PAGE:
And it looks like the exterior’s been neglected.

These pictures remind me of putting lipstick on as pig.

The home of tomorrow could be yours today.

A unique Jetsons-style bubble house in the suburb of Karalee in the city of Ipswich, west of Brisbane, featuring 11 giant inter-connected domes containing 20 rooms is up for sale for £800,000 ($1.5millionAUD/$1.1millionUS).

The brains behind the project is architect Graham Birchall, who didn’t just rustle up the design for the quirky abode – he built it by hand and then lived in it.

Graham, who’s director of architecture firm Birchall and Partners and a registered builder, dreamt up the design during the final year of his architecture degree, back in 1983.

Over the next seven years, he spent weekends building the four-to-eight-metre-wide steel and concrete domes with his father-in-law, Ed Bohl.

Graham told MailOnline Travel that the inspiration for the design came from space-age imagery, including The Jetsons.

‘Googie architecture of the fifties and sixties – featuring bold geometric shapes and sweeping curves reminiscent of space-age imagery, from rockets to flying saucers – is very much a theme that interests me.

‘Not every child, however, is fortunate enough to grow up and live in their dreams.’

To make sure the look was space-aged down to the finest detail, Graham even contacted Nasa for advice, asking for help with his bespoke round window shutters.

He mused: ‘I suppose given the secret nature and the mystery that surrounded the organisation over the years I was heartened firstly that they spoke to me, and secondly that they were so forthcoming and co-operative.

‘In the end, the plans they sent did not go on to help the final design of the window shade mechanism, but I was bolstered by their willingness to assist in the endeavour.’

The finished product is a sprawling cluster of cream and lavender-painted globes joined by circular passageways, the walls and ceilings arcing and curving around the decor.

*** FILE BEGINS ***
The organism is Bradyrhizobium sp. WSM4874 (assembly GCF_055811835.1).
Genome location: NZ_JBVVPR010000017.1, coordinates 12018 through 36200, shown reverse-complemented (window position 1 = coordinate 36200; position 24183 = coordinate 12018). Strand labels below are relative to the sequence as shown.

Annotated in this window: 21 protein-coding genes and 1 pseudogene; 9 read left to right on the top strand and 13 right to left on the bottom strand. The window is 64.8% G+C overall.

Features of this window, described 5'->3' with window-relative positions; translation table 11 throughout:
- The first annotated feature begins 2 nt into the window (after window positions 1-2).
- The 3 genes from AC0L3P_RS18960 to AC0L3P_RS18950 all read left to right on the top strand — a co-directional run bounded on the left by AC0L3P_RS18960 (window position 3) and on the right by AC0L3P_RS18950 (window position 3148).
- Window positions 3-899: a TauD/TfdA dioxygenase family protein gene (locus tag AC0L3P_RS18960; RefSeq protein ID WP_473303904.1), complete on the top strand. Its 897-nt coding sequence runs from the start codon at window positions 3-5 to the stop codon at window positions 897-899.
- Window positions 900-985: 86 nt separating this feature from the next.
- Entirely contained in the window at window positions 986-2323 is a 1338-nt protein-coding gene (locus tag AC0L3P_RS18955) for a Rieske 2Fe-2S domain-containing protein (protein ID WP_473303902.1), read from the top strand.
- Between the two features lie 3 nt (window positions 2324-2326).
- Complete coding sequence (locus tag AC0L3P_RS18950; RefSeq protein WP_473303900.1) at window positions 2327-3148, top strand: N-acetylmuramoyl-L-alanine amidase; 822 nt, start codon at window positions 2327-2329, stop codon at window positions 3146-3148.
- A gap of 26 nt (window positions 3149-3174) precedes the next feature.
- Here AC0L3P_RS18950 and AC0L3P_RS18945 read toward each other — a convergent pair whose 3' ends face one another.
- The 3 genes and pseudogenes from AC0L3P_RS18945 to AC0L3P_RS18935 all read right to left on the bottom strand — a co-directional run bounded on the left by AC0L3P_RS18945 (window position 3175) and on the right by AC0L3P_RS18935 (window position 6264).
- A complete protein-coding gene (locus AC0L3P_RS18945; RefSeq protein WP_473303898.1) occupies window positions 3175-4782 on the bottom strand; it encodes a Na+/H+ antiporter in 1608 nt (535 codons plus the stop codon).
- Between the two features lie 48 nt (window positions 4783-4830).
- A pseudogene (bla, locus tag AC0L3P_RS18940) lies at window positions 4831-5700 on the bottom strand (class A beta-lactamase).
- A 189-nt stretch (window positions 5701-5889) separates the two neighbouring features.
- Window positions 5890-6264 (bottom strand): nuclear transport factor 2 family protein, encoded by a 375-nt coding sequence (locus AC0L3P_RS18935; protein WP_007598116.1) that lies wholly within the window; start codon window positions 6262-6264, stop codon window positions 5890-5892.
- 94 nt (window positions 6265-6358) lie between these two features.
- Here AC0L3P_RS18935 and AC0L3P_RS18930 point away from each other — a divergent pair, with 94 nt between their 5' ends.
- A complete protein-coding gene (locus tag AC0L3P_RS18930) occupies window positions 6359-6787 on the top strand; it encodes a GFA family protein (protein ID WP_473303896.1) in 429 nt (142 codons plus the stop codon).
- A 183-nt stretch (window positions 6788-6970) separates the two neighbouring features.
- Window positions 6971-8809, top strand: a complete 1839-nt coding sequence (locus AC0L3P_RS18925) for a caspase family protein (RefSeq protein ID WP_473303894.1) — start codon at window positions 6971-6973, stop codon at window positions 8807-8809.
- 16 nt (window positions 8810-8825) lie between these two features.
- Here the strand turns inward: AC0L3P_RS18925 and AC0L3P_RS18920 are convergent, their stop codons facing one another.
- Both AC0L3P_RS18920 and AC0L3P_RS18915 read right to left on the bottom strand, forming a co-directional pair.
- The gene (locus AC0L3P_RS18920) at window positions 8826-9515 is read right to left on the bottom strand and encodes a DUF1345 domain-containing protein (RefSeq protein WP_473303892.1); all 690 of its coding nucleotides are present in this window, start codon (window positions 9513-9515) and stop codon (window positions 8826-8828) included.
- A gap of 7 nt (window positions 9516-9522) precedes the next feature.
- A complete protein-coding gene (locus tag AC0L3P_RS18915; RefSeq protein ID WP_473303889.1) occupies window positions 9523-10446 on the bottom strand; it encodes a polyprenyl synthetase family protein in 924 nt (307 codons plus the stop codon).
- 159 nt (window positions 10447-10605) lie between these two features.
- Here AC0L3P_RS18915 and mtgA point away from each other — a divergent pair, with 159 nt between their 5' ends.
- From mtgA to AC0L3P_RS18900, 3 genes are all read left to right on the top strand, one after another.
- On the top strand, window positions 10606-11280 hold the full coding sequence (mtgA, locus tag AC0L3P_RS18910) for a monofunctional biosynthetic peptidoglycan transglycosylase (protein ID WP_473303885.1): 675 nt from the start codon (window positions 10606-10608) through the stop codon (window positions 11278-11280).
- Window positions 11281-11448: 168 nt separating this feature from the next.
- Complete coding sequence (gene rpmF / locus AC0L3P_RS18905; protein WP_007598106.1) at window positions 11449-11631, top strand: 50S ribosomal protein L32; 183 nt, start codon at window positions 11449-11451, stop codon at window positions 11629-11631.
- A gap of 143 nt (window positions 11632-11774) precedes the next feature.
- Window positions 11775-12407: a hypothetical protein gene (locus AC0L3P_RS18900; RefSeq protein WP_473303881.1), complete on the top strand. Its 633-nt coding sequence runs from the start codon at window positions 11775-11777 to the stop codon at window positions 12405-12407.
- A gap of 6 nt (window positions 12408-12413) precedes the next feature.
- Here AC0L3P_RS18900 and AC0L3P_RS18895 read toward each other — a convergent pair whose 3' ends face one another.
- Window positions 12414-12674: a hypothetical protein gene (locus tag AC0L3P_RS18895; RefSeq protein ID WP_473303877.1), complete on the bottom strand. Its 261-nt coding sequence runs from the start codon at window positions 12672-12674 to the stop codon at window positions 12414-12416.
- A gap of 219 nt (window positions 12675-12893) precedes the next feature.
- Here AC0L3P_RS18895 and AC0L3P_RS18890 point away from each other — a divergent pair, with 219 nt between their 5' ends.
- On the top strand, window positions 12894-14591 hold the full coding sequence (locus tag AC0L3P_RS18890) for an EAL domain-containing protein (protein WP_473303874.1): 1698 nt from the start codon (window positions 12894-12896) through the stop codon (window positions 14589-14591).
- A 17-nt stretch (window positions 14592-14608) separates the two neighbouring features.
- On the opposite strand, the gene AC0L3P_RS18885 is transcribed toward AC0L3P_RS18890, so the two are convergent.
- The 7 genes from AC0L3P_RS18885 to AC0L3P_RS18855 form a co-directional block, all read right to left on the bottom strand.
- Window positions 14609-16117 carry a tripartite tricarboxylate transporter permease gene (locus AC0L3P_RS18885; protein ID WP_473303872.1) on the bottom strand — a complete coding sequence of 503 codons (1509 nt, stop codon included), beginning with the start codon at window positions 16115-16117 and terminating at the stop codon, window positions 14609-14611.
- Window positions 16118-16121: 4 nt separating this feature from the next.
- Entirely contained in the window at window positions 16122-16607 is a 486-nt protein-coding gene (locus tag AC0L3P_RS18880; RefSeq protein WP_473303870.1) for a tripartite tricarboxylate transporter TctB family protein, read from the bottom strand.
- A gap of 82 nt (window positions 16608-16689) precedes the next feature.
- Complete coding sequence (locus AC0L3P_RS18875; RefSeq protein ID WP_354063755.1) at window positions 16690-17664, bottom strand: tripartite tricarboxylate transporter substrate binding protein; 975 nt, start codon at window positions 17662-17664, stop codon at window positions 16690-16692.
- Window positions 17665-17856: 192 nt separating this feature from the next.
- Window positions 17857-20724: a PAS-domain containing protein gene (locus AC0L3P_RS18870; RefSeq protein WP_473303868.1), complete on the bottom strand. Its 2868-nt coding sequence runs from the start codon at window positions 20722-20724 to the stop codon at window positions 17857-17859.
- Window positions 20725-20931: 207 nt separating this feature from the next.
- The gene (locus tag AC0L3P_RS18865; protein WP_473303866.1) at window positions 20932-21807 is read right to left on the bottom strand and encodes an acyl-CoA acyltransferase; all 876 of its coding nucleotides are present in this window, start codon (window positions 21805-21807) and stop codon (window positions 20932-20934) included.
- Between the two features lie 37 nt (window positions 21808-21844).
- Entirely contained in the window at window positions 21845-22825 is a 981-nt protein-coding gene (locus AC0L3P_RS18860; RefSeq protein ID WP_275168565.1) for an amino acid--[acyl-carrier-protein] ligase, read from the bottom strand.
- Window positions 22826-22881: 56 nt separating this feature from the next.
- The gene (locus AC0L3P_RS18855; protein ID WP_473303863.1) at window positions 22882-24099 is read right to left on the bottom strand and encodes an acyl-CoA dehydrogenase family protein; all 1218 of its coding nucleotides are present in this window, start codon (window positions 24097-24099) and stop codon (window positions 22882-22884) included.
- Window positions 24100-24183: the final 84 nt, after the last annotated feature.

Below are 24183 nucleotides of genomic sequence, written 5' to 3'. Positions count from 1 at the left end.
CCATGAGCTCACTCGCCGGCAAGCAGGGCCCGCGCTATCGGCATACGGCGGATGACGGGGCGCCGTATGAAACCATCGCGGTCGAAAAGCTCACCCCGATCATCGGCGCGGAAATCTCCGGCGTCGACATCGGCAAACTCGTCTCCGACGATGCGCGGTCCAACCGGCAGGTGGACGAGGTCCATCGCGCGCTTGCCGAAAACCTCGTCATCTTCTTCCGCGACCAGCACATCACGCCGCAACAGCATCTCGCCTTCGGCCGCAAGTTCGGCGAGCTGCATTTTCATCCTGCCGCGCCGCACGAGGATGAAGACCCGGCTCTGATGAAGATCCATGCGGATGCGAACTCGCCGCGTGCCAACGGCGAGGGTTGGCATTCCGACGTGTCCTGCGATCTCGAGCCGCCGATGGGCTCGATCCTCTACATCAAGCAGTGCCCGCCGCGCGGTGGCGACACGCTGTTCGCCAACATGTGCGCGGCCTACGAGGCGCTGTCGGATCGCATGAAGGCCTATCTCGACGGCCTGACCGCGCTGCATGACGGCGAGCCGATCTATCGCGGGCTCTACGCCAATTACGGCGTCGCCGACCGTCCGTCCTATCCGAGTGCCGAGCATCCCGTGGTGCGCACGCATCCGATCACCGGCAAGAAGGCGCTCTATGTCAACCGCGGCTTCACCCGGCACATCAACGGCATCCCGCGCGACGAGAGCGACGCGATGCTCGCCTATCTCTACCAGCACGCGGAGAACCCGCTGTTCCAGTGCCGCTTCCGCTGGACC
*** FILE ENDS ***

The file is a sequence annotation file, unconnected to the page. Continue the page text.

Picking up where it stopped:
Graham’s neighbours gave the property its pet name, ‘The Bubble House’, which eventually stuck.

‘The circular form and its simple purity have always fascinated me,’ the architect explained.

‘From when I began my career, I had gravitated to all types of domes and the elegance they lend to a space. The free flow and soft lines remind me of nature and The Golden Mean proportioning of Fibonacci is a heavy influence.’

Graham and his wife, Sharon, used the Bubble House for weekend getaways from 1993 through to 2012, then took up permanent residence in 2013.

However, they put the dwelling up for sale last year as they want to move closer to their grandchildren.

The property is listed by Ipswich-based First National Real Estate, which has registered interest from buyers across the globe, from France to the archipelago of Vanuatu.

The riverfront property offers 1,050 square metres (11,000 square feet) of floor space and is open for private inspections with prospective buyers.

Built over three levels, the three-bedroom house has two bathrooms, a four-car garage, a wine cellar, and multiple terraces.

The ground floor features a kitchen with contoured counters and a circular island unit, which were specially designed by a boat builder and carpenter.

The fireplace, which runs from floor to ceiling and was crafted by an artisan blacksmith, is one of Graham’s favourite features in the residence.

Upstairs, the main bedroom is complete with an ensuite bathroom and a private balcony looking out to the suburbs of Karalee, the name deriving from an Aboriginal word meaning ‘pretty hill beside the water’.

The windows are fitted with remote-control-operated iris shutters, while the entryway is a tunnel of glass windows, allowing light to spill into the property.

‘It is a home that has its own organic feel that has grown over the years,’ Graham said.

‘A lot of the spaces blend to form unusual nooks and crannies and light will play through windows and doors to make kaleidoscope effects on the surrounding surfaces.

‘Every room is full of surprises even after nearly 40 years. It is a home which craves to be lived in.’

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